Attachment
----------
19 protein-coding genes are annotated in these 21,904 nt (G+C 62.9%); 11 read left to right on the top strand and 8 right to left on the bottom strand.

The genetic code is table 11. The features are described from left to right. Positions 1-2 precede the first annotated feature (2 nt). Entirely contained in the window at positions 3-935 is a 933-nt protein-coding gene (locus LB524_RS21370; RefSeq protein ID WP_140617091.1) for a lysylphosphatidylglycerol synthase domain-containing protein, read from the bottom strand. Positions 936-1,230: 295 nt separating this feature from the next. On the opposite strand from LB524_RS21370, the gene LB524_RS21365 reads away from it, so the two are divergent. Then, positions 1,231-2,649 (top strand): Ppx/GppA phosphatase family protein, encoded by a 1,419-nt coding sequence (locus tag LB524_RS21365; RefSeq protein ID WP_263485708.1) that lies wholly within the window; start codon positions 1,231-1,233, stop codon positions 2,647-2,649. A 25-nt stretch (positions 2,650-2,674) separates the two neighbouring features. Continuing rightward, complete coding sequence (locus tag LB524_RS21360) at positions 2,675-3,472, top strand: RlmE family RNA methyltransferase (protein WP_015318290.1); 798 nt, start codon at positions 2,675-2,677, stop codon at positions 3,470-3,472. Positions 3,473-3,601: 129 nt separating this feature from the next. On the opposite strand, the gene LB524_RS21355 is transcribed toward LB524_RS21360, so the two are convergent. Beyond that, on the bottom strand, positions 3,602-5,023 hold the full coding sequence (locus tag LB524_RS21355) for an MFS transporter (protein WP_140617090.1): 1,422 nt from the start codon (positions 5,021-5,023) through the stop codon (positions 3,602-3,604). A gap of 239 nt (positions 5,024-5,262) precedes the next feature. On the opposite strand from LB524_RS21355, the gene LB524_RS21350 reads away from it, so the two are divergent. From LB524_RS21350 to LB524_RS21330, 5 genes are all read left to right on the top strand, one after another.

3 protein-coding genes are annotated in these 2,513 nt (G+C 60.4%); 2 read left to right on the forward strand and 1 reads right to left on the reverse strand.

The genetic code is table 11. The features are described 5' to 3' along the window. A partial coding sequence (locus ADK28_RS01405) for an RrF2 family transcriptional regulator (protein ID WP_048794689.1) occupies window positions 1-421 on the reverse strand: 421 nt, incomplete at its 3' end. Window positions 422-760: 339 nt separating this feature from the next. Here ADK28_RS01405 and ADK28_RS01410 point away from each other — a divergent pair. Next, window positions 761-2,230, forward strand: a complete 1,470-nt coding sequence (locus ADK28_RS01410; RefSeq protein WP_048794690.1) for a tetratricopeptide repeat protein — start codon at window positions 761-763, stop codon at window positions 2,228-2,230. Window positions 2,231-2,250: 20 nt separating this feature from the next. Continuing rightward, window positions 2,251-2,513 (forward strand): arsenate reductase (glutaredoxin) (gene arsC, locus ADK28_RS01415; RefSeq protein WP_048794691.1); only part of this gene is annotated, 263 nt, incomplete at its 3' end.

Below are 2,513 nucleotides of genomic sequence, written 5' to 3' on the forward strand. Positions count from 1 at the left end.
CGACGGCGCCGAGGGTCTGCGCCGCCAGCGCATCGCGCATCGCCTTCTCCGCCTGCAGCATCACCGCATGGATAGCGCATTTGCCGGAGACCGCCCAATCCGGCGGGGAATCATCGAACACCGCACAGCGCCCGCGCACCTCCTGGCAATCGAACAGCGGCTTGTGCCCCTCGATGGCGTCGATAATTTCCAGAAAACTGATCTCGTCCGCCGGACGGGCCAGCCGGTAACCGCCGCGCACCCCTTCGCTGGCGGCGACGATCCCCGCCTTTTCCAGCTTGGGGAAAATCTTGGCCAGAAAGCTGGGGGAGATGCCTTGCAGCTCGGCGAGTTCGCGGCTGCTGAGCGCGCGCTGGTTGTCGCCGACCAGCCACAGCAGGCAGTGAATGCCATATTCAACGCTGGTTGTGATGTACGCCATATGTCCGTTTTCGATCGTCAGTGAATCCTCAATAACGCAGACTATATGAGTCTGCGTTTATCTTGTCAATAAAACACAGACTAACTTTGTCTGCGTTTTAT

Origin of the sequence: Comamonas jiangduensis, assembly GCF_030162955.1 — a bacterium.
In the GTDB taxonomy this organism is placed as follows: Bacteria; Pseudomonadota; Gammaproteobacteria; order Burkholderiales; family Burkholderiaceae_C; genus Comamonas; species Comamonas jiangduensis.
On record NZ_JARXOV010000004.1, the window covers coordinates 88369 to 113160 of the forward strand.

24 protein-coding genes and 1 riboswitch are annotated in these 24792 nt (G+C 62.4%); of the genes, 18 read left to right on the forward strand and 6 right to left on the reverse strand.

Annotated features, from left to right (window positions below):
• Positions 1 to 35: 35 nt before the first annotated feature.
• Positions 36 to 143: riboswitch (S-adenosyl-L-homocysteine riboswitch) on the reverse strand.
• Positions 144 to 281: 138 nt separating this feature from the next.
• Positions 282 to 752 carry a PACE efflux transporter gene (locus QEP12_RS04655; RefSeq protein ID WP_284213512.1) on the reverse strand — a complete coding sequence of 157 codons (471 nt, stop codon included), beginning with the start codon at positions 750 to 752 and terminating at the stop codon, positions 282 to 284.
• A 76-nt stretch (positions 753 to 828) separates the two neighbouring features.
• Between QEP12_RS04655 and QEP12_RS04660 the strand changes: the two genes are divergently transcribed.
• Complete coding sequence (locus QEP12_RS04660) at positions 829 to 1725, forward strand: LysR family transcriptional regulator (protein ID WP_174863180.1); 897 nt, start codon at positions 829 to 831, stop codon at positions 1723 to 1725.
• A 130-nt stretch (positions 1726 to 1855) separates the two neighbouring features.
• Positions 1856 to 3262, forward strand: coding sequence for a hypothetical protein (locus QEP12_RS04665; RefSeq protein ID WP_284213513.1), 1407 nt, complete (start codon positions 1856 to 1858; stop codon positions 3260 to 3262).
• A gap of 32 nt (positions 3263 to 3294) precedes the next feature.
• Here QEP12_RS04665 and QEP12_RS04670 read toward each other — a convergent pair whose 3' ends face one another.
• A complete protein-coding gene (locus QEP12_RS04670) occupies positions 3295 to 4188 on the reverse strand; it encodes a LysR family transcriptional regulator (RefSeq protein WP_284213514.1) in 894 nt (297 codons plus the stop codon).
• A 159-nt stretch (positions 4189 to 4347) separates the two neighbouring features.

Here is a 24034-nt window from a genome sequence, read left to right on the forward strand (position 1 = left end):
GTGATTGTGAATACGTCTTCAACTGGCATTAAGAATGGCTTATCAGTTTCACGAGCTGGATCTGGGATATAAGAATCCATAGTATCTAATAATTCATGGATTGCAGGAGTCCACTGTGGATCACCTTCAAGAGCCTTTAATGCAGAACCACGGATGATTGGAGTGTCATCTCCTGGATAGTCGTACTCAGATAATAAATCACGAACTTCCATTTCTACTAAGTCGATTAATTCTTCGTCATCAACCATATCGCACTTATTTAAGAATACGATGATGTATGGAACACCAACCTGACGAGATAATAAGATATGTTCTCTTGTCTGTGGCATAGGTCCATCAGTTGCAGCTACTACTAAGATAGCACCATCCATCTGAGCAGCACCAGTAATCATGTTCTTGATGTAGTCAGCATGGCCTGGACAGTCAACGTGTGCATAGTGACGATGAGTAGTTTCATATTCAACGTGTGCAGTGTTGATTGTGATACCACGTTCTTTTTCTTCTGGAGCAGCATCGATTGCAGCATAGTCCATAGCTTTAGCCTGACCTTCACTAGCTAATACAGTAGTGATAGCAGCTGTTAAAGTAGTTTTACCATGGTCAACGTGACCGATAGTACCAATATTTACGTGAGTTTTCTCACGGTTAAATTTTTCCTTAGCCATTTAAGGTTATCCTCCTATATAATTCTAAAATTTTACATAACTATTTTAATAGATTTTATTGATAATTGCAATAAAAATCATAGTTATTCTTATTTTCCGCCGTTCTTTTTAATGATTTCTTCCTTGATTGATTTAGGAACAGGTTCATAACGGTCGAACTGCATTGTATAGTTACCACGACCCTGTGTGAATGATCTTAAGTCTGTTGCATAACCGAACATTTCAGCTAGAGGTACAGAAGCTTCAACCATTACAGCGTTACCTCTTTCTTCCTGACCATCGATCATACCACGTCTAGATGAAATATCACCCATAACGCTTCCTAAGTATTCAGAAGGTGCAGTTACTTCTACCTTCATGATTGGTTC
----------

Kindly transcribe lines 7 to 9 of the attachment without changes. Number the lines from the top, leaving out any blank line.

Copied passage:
Origin of the sequence: Comamonas jiangduensis, assembly GCF_030162955.1 — a bacterium.
In the GTDB taxonomy this organism is placed as follows: Bacteria; Pseudomonadota; Gammaproteobacteria; order Burkholderiales; family Burkholderiaceae_C; genus Comamonas; species Comamonas jiangduensis.
On record NZ_JARXOV010000004.1, the window covers coordinates 88369 to 113160 of the forward strand.